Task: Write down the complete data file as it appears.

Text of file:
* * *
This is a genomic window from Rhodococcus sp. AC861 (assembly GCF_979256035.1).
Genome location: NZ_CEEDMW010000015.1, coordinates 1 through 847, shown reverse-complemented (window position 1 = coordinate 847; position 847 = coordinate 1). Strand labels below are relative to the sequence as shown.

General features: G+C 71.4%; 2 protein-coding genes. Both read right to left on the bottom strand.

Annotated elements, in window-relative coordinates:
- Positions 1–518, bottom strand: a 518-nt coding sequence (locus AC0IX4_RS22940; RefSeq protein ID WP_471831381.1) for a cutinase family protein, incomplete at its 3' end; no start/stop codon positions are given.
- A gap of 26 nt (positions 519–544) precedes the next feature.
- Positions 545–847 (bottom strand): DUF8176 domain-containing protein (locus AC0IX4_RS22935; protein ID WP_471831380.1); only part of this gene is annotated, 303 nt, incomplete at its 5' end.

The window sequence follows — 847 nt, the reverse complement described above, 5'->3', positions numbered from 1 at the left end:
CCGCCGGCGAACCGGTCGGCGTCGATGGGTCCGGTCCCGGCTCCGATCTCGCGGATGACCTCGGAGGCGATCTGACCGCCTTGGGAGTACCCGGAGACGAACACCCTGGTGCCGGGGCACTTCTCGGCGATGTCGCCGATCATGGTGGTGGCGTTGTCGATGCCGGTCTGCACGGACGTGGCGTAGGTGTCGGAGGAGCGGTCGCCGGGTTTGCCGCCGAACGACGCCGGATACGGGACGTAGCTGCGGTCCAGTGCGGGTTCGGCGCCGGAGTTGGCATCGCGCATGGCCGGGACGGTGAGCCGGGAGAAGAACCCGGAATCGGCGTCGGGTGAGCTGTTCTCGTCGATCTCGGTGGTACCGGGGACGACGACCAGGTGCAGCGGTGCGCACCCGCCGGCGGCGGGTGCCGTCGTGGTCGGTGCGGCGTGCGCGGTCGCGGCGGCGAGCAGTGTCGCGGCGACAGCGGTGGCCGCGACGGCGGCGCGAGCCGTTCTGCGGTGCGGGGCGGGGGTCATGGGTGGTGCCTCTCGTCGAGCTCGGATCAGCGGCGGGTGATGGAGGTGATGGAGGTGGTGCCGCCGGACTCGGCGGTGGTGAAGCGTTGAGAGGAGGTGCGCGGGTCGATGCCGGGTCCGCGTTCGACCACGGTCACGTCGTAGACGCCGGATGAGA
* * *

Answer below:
This is a genomic window from Rhodococcus sp. AC861 (assembly GCF_979256035.1).
Genome location: NZ_CEEDMW010000015.1, coordinates 1 through 847, shown reverse-complemented (window position 1 = coordinate 847; position 847 = coordinate 1). Strand labels below are relative to the sequence as shown.

General features: G+C 71.4%; 2 protein-coding genes. Both read right to left on the bottom strand.

Annotated elements, in window-relative coordinates:
- Positions 1–518, bottom strand: a 518-nt coding sequence (locus AC0IX4_RS22940; RefSeq protein ID WP_471831381.1) for a cutinase family protein, incomplete at its 3' end; no start/stop codon positions are given.
- A gap of 26 nt (positions 519–544) precedes the next feature.
- Positions 545–847 (bottom strand): DUF8176 domain-containing protein (locus AC0IX4_RS22935; protein ID WP_471831380.1); only part of this gene is annotated, 303 nt, incomplete at its 5' end.

The window sequence follows — 847 nt, the reverse complement described above, 5'->3', positions numbered from 1 at the left end:
CCGCCGGCGAACCGGTCGGCGTCGATGGGTCCGGTCCCGGCTCCGATCTCGCGGATGACCTCGGAGGCGATCTGACCGCCTTGGGAGTACCCGGAGACGAACACCCTGGTGCCGGGGCACTTCTCGGCGATGTCGCCGATCATGGTGGTGGCGTTGTCGATGCCGGTCTGCACGGACGTGGCGTAGGTGTCGGAGGAGCGGTCGCCGGGTTTGCCGCCGAACGACGCCGGATACGGGACGTAGCTGCGGTCCAGTGCGGGTTCGGCGCCGGAGTTGGCATCGCGCATGGCCGGGACGGTGAGCCGGGAGAAGAACCCGGAATCGGCGTCGGGTGAGCTGTTCTCGTCGATCTCGGTGGTACCGGGGACGACGACCAGGTGCAGCGGTGCGCACCCGCCGGCGGCGGGTGCCGTCGTGGTCGGTGCGGCGTGCGCGGTCGCGGCGGCGAGCAGTGTCGCGGCGACAGCGGTGGCCGCGACGGCGGCGCGAGCCGTTCTGCGGTGCGGGGCGGGGGTCATGGGTGGTGCCTCTCGTCGAGCTCGGATCAGCGGCGGGTGATGGAGGTGATGGAGGTGGTGCCGCCGGACTCGGCGGTGGTGAAGCGTTGAGAGGAGGTGCGCGGGTCGATGCCGGGTCCGCGTTCGACCACGGTCACGTCGTAGACGCCGGATGAGA